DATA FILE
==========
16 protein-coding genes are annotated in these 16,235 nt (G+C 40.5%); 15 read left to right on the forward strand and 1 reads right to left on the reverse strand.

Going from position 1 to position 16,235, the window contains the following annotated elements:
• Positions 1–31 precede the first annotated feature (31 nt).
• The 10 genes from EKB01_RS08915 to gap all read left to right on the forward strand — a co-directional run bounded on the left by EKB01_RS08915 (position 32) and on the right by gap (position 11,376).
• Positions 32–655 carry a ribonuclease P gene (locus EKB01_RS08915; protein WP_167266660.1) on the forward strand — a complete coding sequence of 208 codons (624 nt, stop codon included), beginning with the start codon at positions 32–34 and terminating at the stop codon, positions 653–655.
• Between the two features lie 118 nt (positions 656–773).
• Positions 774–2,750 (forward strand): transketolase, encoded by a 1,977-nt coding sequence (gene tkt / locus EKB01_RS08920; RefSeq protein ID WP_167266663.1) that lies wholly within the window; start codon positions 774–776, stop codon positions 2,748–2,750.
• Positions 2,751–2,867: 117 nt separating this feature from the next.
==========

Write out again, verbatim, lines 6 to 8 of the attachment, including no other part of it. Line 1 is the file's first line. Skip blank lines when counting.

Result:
• Between the two features lie 118 nt (positions 656–773).
• Positions 774–2,750 (forward strand): transketolase, encoded by a 1,977-nt coding sequence (gene tkt / locus EKB01_RS08920; RefSeq protein ID WP_167266663.1) that lies wholly within the window; start codon positions 774–776, stop codon positions 2,748–2,750.
• Positions 2,751–2,867: 117 nt separating this feature from the next.